It's a serious question, and one that was prompted by a visit I made this week-end to the tree-lined lanes of Surrey.
I'd come down from Tyneside specifically to see the London Bus Preservation Trust's annual Spring Gathering, a popular event in the trust's calendar and one that usually sees a great many old London buses spruced up, rolled out and fired up for the day.
But this is more than just a rally for bus owners. Visitors (and there appeared to be many thousands of them) have the chance to actually ride on a wide range of vehicles to and from the trust's museum at Cobham, and they'll even collect you from the nearest railway station. Some of the vehicles were quite modern-ish and clearly recently 'in preservation', whereas others, and needless to say the ones that proved to be the most popular, were much, much older.
The show field itself was the former Wisley airfield and it was a veritable explosion of colour, though admittedly mostly red (these are London buses, after all) albeit with a fair sprinkling of green as befits the theme of this year's rally, the 80th anniversary of the inauguration of Green Line buses.
I don't think I'd seen so many red Routemaster buses gathered together in one place at one time, an amazing sight which prompted the thought that that every aged and time-expired Routemaster withdrawn from service must have been immediately snapped up by enthusiastic private owners - with the result that there' was probably as many of them on the road now as there ever was!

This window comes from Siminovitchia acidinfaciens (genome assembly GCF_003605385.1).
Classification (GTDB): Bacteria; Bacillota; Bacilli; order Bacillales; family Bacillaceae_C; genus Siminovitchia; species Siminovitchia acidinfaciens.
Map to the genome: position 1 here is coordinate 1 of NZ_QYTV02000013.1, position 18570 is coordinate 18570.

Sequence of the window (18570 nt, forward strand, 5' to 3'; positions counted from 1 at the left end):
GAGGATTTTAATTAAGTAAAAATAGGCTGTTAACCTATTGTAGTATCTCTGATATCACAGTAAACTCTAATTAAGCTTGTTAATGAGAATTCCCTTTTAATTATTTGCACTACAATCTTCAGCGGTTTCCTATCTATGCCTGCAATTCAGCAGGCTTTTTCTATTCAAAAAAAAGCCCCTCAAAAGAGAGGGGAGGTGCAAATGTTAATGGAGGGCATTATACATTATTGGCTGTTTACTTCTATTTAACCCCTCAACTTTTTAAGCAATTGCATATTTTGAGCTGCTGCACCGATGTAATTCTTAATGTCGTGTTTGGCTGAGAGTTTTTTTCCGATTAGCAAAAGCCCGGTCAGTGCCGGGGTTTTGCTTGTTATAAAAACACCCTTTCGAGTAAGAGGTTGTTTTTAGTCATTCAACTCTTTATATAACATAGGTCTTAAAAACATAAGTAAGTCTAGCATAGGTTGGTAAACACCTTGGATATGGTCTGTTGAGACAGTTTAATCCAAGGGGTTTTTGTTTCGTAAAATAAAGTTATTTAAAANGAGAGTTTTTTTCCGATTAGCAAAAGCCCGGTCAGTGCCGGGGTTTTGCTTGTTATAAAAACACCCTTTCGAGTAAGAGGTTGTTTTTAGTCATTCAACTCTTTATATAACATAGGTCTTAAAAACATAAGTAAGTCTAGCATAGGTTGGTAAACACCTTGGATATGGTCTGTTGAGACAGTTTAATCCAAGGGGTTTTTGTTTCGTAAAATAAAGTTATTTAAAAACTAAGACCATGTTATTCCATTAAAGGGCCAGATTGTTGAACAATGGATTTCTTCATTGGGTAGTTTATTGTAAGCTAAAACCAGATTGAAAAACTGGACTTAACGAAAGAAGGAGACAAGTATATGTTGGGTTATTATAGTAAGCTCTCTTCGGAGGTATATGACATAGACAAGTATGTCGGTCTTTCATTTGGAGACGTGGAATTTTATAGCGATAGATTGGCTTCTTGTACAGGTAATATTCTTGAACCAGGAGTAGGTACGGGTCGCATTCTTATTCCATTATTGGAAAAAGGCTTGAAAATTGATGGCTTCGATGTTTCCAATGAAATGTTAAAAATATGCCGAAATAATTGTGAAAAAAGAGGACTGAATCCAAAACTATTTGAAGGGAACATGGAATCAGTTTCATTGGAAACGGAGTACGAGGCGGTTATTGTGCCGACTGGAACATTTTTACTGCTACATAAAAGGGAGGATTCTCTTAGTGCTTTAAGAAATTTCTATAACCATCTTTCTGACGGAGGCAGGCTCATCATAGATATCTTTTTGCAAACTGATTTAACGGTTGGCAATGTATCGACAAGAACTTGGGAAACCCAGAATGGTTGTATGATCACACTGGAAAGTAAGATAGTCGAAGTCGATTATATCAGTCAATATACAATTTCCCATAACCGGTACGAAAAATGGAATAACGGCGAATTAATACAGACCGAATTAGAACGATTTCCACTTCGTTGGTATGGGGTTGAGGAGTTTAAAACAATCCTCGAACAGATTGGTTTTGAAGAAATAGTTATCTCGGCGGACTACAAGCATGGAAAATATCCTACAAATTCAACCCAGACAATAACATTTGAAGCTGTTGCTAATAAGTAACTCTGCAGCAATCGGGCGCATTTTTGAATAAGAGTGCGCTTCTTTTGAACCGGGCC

There were many much older buses, too, and more recent ones. There were splendid old taxis and coaches, fire engines, motor bikes and lorries, plus a rather magnificent horse bus complete with proud team of horses and a top-hatted driver and groom. But I still couldn't help feeling there was something missing.
Eventually, it dawned on me what it was. It was information. If you didn't know what it was you were looking at and you couldn't interpret the fleet numbers and license plates, then you were stuck. Few of the owners had brought information boards telling the story of their vehicles, though a couple had helpfully sellotaped a sheet of descriptive type to the inside of a window but not nearly enough. And with almost 90% of the buses on show being red, and all of them being roughly the same size and shape, telling one from the other was not easy, and without the necessary knowledge to distinguish one from the other I was surprised to find myself becoming (dare I say it) slightly bored.
As Elvis Presley might have said, 'a little more interpretation, a little less traction...'.
Was I alone? Well.. yes, I think I was. The vast majority of people present appeared tooclearly know their stuff, so lack of information on the various exhibits was clearly not a problem. Demand for the items on sale in the sales area of the show – spare parts, books, videos and photographs, for the most part – was also vigorous, with a throng of eager and knowledgeable enthusiasts.
Knowledgeable - that pretty much sums it up. And that's why I confess I felt just a teeny bit out of it. All of which I think is a bit of a shame because the spectacle of so many fabulous old buses, and the chance to ride on them, indeed the whole organisation of what was a truly major event (which, by the way, was flawless) could have made this a grand day out for the whole family.
So - a Garage of Bus Enthusiasts? Or should it be a Knowledge of Bus Enthusiasts? Possibly.
However, with a little work and a little more focus, it could so easily be a Family of Bus Enthusiasts.